ISSN: 2641-3094
Global Journal of Ecology
Mini Review       Open Access      Peer-Reviewed

Tailing dumps of the tyrnyauz tungsten–molybdenum mining and processing complex: Current state and outlooks

NS Bortnikov, AG Gurbanov and Alexander Y Dokuchaev*

Ore and Petrographic Museum, Institute of Geology of Ore Deposits, Petrography, Mineralogy and Geochemistry RAS, Moscow, Russia
*Corresponding author: Alexander Y Dokuchaev, Ore and petrographic Museum, Institute of Geology of Ore Deposits, Petrography, Mineralogy and Geochemistry RAS, Moscow, Russia, E-mail: alexandre-dokuchayev@yandex.ru
Received: 05 October, 2020 | Accepted: 22 October, 2020 | Published: 23 October, 2020

Cite this as

Bortnikov NS, Gurbanov AG, Dokuchaev AY (2020) Tailing dumps of the tyrnyauz tungsten–molybdenum mining and processing complex: Current state and outlooks. Glob J Ecol 5(1): 088-097. DOI: 10.17352/gje.000025

The Tyrnyauz W–Mo deposit was developed by opencast and underground mines until 2003. The assets of the Tyrnyauz Tungsten–Molybdenum Mining and Processing Complex (TTMC) include two tailing dumps: Tailing 2 (housed on the left-hand side of the Baksan River valley, 2 km south of the settlement of Bylym) and Supertailing 2 (a superdump housed in the valley of the Gizhgit River, a left-hand tributary of the Baksan River).

The height of the rock-filling dam of Supertailing 1 reaches 160 m. A pond on its top protects the ecosystems from the wind erosion of the dumped industrial wastes. The protecting pond is equipped with a tunnel drainage system, which is used to discharge excess water to the Baksan River, to a certain technological water level in the pond.

Shallow-focus earthquakes (with M = 5–7) and/or debris and mud flows are able to destroy the dam, and this will result in the transfer of toxic compounds to the Baksan River and water-bearing Quaternary alluvial rocks in the foredeep, where the river flows into the plain.

The following soil contamination sources were identified: (1) Winds continuously blowing along the Baksan valley erode fines where the recultivation layer of Tailing 2 is disturbed and in the beach parts of Supertailing 1; the extent of this contamination varies from hundreds of meters to a few kilometers; (2) Massive blasting operations at the opencast mines before 2003 resulted in atmospheric emissions of dust clouds with ore minerals; this pollutions extends for dozens of kilometers (along the valleys of the Baksan River and its tributaries).

The most ecologically hazardous emissions are those of quartz dust and dust with heavy-metal minerals, including sulfides. A method for utilizing TTMC wastes was engineered and patented. The results provide a basis for designing measures aimed at decreasing the adverse load on the ecosystems in the Elbrus area, which is highly attractive to tourists.

Introduction

The Tyrnyauz W–Mo deposit was commissioned in 1940. When the risk emerged that the German Wehrmacht may occupy the Elbrus area in the Caucasus in 1942, the processing mill, the entrances to the adits, and some ropeway stations were blasted. After the reconstruction of the facilities in 1945, the annual production (which was then conducted only in underground workings) and processing of W and Mo ores was within 1 Mt.

Until 1992, the deposit was developed by both opencast and underground mines, and the maximum production and processing rate amounted to 8 Mt ore per a year. The enterprise then produced 55–60% W and 15% Mo of the total USSR production of the metals at that time. However, when the energy price jumped in 1992, the ore mining and processing cost (i.e., the primecost of the metal heads) became higher than the factory-gate prices of the manufactured concentrate. Because of this, operations at the Mukulansky opencast mine, which produced poor ores, were terminated, and the Molibden underground mine selectively extracted only the highest grade ores. All equipment at the Mukulansky mine and the “excess” equipment at the underground mine were sold off at dumping prices. The production and processing rate was scaled down in 2003 to 1 Mt per a year, and the flotation mill (which is located within the town of Tyrnyauz on the left-hand side of the Baksan River) was dismantled. The average W contents in the ores of the Tyrnyauz Tingsten–Molybdenum Deposit (TTMD) are six to eight time lower than at deposits in the Russian Far East and China, and hence, the deposit was written off the list of currently developed tungsten deposits in Russia.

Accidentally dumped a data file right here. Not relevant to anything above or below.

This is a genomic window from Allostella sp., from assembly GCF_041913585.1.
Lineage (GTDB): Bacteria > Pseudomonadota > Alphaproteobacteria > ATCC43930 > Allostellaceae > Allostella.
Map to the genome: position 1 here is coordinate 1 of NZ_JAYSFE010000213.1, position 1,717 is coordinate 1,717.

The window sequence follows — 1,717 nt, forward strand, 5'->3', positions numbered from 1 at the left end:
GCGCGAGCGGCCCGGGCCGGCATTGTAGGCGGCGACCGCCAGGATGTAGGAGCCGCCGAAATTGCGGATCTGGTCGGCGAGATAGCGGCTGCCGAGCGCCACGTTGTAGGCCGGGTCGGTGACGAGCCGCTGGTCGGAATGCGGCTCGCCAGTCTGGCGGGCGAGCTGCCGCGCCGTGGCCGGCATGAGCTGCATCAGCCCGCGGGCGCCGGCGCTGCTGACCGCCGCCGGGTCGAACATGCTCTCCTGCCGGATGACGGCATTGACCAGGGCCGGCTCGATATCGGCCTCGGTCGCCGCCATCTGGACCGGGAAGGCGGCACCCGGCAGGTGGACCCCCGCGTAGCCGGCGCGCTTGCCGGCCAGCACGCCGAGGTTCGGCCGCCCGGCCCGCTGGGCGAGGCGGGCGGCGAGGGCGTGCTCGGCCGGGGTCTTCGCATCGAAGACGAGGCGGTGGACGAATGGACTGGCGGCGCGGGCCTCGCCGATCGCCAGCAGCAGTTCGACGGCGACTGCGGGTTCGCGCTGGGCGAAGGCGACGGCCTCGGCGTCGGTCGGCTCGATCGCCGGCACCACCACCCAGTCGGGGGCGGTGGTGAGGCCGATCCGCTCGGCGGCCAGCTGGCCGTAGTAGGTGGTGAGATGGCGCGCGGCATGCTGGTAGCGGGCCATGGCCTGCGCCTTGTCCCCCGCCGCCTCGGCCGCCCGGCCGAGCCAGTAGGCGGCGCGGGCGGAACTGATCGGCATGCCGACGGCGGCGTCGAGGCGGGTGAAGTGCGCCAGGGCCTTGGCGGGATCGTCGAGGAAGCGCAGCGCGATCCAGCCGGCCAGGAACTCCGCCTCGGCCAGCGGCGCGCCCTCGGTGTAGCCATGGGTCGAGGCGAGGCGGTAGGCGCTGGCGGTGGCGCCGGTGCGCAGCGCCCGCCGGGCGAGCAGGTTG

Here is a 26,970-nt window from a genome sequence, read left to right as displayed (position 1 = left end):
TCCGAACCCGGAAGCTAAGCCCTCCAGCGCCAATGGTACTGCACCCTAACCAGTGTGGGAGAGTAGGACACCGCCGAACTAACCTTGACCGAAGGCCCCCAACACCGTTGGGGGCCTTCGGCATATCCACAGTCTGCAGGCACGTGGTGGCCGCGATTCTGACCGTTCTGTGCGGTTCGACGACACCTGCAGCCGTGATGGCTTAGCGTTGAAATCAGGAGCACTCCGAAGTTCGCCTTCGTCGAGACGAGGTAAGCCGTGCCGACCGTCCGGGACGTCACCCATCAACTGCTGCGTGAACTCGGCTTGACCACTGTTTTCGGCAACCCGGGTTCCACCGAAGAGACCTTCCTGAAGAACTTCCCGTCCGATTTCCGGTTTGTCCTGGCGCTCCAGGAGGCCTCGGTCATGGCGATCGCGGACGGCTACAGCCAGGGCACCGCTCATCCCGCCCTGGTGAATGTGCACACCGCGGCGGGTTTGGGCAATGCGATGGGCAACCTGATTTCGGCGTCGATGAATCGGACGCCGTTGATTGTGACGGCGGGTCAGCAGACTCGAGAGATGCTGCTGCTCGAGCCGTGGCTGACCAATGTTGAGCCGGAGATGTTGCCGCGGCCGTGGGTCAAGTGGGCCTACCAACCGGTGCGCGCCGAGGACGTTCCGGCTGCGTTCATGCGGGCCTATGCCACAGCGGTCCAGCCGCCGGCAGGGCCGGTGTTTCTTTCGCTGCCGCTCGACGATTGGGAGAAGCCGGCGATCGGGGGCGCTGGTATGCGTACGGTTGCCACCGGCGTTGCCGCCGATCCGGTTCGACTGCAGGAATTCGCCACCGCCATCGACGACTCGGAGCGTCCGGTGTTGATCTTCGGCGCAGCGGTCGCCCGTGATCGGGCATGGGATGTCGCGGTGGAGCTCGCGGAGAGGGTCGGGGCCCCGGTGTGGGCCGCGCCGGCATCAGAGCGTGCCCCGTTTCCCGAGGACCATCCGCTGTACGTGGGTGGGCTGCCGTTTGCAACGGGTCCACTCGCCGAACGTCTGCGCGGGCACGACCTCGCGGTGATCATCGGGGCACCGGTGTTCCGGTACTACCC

Nowadays the reserves of the deposit are listed according to two conditions: provisional conditions as of 1996 (25 Mt of ore, with 111 119 tonnes of tungsten trioxide and 16 025 tonnes of molybdenum) and permanent ones, as of 1982 (352 100 000 tonnes of ore, including 528 832 tonnes of tungsten trioxide and 145 855 tonnes of molybdenum), i.e., the total (tungsten plus molybdenum) TTMD reserves are uniquely large. Moreover, the ores placed into the State Register contain low concentrations of gold, silver, copper, and bismuth, which even more increase the overall value of this deposit.

The registered assets of the Tyrnyauz Tungsten–Molybdenum Mining and Processing Complex (TTMC) list two tailing dumps: Tailing 2 (older tailing on the right-hand side of the valley the Baksan River, 2 km south of the settlement of Belym) and Tailing 1 (new supertailing in the valley of the Gizhgit River, a left-hand tributary of the Baksan River). The rock-fill dam of Tailing 1 is up to 160 m high. The pond on its top serves to protect the ecosystem against the dust erosion of the dumped industrial wastes. The protecting pond is equipped with a tunnel drainage system, through which 55 000 m3 waste waters are daily poured off into the Baksan River. The dam of the supertailing is damaged by seven microdeformations. Shallow-focus earthquakes or debris flows are able to destroy this dam, and this shall then bring toxic compounds to the Baksan River, and newly formed mobile species of these compounds shall then occur in the Quaternary aquifers (the thicknesses of these sediments in the Baksan valley reach 250 m according to drilling data), and these compounds shall then be eventually accumulated where the river exits to the plain in the vicinities of the town of Baksan, i.e., where farmlands and agricultural facilities are situated (Figure 1).

Still another TTMC tailing dump, which was the first to be established and occurred within the boundaries of the town of Tyrnyauz, was destroyed by a catastrophic flooding in 2000, and all the industrial wastes flew down the Baksan River, contaminated the river and its bottom sediments, as well as those of the Malka and Terek rivers and, perhaps, those of the Caspian Sea near the Terek delta.